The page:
Today is Slam the Boards day – many librarians will spend some time today on “answer boards,” like Yahoo! Answers, Can’tFindOnGoogle, AnswerBag, and others, answering questions and making it known that the answer has been provided by a librarian!
This has even been picked up by Library Journal, where you can read more about the origination and background of Slam the Boards!
There is a wiki here where you can officially list yourself as a participant and get more information. You can, of course, participate without signing up anywhere. Just go to a public answer board and sign up there (some require that you create an account and log in, etc.) and start answering questions!
There has also been discussion and some debate over on the Yahoo! Answers blog. There are some detractors from this idea but I think that if we think of it as just adding our voices and being where the information needs are we can contribute while doing a little self-promotion and marketing. We’re not out to beat or better the answer boards, but (in my opinion) to add ourselves as an option where people may not have thought of libraries before.
Be sure to let everyone know that the question was answered by a librarian at the end of your answer and remind them to think of their library as a resource. There are some suggested signatures and tag lines on the wiki such as The Library is a resource, not a building. Librarians are where you are – online! (I really like that one). You could put your library link, a link to find a local public library, or a link to a library’s virtual or IM reference service.
The point is not to put those answer sites out of business, or annoy them, or take them over, or to do anything negative, but to be where the people and questions are and to let people know that librarians are “answer boards” all day, everyday. I think putting the idea of libraries into peoples’ heads at times when they might not automatically think of them on their own is a very interesting idea.
Even if you only have time to answer just one question and mention that you are a library person that will be one more for today!
If you can’t do it today, do it another day. Many librarians already do spend time on these sites answering questions, like on AskMetaFilter. And, there are many library services/sites already doing it – here in the Garden State, we have the wonderful Q&A NJ (which, by the way, rocked the MTV Video Awards last night with their awesome commercial)!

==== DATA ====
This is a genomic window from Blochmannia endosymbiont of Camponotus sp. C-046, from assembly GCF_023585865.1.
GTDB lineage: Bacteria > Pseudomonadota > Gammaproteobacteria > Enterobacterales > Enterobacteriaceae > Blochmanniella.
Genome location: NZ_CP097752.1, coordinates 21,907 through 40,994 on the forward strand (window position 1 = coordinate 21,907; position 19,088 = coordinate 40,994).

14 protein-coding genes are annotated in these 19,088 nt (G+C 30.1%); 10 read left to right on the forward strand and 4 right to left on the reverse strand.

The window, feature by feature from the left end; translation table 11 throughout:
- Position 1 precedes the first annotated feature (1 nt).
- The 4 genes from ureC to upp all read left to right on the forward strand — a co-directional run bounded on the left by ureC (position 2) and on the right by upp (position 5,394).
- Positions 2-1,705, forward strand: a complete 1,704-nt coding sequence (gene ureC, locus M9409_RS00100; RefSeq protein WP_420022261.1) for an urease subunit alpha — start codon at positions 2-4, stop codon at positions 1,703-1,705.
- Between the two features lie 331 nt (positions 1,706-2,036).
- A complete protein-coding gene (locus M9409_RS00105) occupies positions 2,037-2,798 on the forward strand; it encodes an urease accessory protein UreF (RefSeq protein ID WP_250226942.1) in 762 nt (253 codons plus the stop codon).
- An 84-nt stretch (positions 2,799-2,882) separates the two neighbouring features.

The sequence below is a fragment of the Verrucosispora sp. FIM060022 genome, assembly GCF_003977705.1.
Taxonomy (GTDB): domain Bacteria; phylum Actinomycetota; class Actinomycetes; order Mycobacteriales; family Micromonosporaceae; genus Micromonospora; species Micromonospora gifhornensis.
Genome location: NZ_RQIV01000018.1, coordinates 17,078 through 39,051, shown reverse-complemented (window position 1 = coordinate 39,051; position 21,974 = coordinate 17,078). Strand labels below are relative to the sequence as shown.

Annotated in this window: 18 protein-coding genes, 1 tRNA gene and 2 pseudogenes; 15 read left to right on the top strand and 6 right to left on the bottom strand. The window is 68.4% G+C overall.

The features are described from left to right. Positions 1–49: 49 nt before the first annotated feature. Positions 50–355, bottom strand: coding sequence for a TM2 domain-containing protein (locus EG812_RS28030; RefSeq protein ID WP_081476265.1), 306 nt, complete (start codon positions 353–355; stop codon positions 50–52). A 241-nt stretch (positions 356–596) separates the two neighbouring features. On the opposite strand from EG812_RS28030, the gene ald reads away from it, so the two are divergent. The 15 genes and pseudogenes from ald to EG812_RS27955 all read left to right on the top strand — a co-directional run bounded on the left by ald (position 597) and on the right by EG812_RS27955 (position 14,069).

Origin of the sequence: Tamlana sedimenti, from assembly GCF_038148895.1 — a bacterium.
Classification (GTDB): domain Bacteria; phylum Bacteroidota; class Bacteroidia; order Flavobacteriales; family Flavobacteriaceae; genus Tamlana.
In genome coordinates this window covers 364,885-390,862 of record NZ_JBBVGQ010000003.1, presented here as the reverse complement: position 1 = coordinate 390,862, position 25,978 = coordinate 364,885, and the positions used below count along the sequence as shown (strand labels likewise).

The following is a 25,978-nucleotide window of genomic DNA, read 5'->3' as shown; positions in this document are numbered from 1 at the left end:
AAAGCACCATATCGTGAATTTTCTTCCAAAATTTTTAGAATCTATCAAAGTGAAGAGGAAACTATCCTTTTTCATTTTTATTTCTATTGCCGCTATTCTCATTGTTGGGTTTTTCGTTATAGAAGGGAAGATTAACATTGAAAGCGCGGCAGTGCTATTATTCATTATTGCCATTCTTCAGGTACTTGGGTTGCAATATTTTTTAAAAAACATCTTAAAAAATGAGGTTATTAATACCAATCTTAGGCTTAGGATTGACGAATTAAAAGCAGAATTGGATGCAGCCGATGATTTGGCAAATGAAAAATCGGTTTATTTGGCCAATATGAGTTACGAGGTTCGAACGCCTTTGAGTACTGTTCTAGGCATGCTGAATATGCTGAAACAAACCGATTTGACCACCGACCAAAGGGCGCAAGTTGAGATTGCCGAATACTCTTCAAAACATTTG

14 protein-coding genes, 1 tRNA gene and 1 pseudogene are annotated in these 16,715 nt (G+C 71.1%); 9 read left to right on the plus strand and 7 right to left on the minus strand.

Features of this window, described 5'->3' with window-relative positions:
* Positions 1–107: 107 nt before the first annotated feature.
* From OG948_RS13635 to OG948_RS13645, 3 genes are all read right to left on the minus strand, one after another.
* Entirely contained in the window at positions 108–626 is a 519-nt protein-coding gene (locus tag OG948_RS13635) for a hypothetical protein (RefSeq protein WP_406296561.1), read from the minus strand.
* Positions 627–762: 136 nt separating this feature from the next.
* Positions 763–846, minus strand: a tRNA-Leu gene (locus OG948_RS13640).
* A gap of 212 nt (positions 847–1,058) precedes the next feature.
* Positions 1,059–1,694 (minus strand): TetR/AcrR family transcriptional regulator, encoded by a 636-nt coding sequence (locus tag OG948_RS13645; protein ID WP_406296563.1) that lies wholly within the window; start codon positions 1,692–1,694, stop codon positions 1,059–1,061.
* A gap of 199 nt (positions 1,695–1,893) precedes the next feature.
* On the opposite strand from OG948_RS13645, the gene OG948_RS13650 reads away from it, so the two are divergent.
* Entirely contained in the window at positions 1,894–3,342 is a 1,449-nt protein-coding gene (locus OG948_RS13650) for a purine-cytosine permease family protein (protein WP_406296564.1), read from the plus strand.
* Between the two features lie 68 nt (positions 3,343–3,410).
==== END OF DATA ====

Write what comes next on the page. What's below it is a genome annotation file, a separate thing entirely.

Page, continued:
There is also a space on the wiki to discuss this event after today. If this event is successful, it may be repeated. Hey, maybe you’ll form your own plan to do this as an “event,” for a day, a week, a month, or maybe you’ll just enjoy it and find you want to be a regular answer board person.
This time of year is always a happy and sad time for me. I’m sad because the summer is so close to ending, and I have an annual tradition of regretting not doing more outside. But then again, I am happy because the frantic pace of our Summer Reading Program is over… and that means I can actually take a moment to relax a little, perhaps breathe a bit as well.
All in all, it was a great summer for me. This was the first time that I had full reign of our teens’ Summer Reading Program. I packed it with programs, volunteers, last-second planning, fix-ups, movies and an occasional-running-with-scissors moment… if you know what I mean.
But how did it all go? What worked and what didn’t? Let’s review it in a hot/not fashion.
Hot– The average number of books read by teens who signed up for the Summer Reading Program was 18!
Not– Actual number of participants in the Reading Program was down.
Hot– The “You Never Know What You Can Do With Duct Tape” program. We made wallets, cell phone holders, a couple flowers and even attempted sandals. It was probably my most attended program on a week to week basis. By the way, if you try the sandals, make sure you don’t accidentally expose the duct tape adhesive to the hair on your toes… Yowwww!
Not– The whole “YNK” theme. Maybe it’s just me, but it seemed silly. People may have used the theme but few actually used it as “YNK” (and not without having to clarify what YNK stood for).
Hot– The End of Summer lock-in. It was the first after hours party we had at our library. The teens ate about 8-feet worth of subs, partied heartily and every single one of them was actually picked up on time!
Not– The one single teen at the party who decided to push the boundaries and threw her piece of cake into the face of another person.
Hot– The Shoprite Deli. Originally, the store lost our sub order for the party. So, Dan, the Deli-guy, made good by not just making 10 subs but only charged us half-price because of the mix up.
Not– Shoprite in general. I’m sorry, it’s a Marrazzo’s thing.
Hot– My teen-volunteer coordinator’s ability to have all but 5 of our teens complete the required number of hours and set a record for most volunteers sign-up and completed.
Not– The teen volunteers constantly referring to me as “Hey Mister!”
Hot– The song “Hey Delilah” by the Plain White Ts being constantly played.
Not– Fergie’s “Big Girls Don’t Cry” being constantly overplayed.
Hot– Our brand new Teen furniture finally came in!
Not– Gaylord messed up the color of the furniture and has yet to fix it. But they did offer to let us keep the furniture they sent us in lieu of having to send the right ones.
So, how do I rank the summer on a whole? I’ll go with an 8/10. Better than average but let’s leave some room for improvement.